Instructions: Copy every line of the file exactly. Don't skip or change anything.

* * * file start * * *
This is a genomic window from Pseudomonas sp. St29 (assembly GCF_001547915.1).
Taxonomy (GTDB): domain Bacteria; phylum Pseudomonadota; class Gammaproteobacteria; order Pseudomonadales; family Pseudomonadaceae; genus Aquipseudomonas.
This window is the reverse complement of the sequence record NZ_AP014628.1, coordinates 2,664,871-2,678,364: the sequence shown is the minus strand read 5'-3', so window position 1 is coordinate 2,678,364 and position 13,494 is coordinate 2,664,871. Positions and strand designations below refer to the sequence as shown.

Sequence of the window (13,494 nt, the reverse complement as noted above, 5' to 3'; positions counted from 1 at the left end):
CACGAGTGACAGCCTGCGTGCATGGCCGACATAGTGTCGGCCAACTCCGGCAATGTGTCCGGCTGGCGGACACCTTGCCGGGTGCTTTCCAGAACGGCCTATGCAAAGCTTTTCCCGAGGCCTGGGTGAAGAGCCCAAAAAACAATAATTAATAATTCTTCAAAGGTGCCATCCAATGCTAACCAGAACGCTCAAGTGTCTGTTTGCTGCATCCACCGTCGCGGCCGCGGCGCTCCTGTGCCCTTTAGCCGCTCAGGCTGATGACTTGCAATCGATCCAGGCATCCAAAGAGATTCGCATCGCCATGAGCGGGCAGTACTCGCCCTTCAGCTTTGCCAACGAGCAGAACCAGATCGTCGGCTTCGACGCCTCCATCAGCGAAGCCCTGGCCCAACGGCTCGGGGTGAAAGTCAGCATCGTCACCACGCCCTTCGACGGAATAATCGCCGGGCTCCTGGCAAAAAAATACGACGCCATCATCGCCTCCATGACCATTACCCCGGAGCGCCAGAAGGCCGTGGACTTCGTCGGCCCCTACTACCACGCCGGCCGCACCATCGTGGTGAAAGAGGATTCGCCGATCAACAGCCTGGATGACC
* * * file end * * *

This is a genomic window from Pseudomonas sp. St29 (assembly GCF_001547915.1).
Taxonomy (GTDB): domain Bacteria; phylum Pseudomonadota; class Gammaproteobacteria; order Pseudomonadales; family Pseudomonadaceae; genus Aquipseudomonas.
This window is the reverse complement of the sequence record NZ_AP014628.1, coordinates 2,664,871-2,678,364: the sequence shown is the minus strand read 5'-3', so window position 1 is coordinate 2,678,364 and position 13,494 is coordinate 2,664,871. Positions and strand designations below refer to the sequence as shown.

Sequence of the window (13,494 nt, the reverse complement as noted above, 5' to 3'; positions counted from 1 at the left end):
CACGAGTGACAGCCTGCGTGCATGGCCGACATAGTGTCGGCCAACTCCGGCAATGTGTCCGGCTGGCGGACACCTTGCCGGGTGCTTTCCAGAACGGCCTATGCAAAGCTTTTCCCGAGGCCTGGGTGAAGAGCCCAAAAAACAATAATTAATAATTCTTCAAAGGTGCCATCCAATGCTAACCAGAACGCTCAAGTGTCTGTTTGCTGCATCCACCGTCGCGGCCGCGGCGCTCCTGTGCCCTTTAGCCGCTCAGGCTGATGACTTGCAATCGATCCAGGCATCCAAAGAGATTCGCATCGCCATGAGCGGGCAGTACTCGCCCTTCAGCTTTGCCAACGAGCAGAACCAGATCGTCGGCTTCGACGCCTCCATCAGCGAAGCCCTGGCCCAACGGCTCGGGGTGAAAGTCAGCATCGTCACCACGCCCTTCGACGGAATAATCGCCGGGCTCCTGGCAAAAAAATACGACGCCATCATCGCCTCCATGACCATTACCCCGGAGCGCCAGAAGGCCGTGGACTTCGTCGGCCCCTACTACCACGCCGGCCGCACCATCGTGGTGAAAGAGGATTCGCCGATCAACAGCCTGGATGACC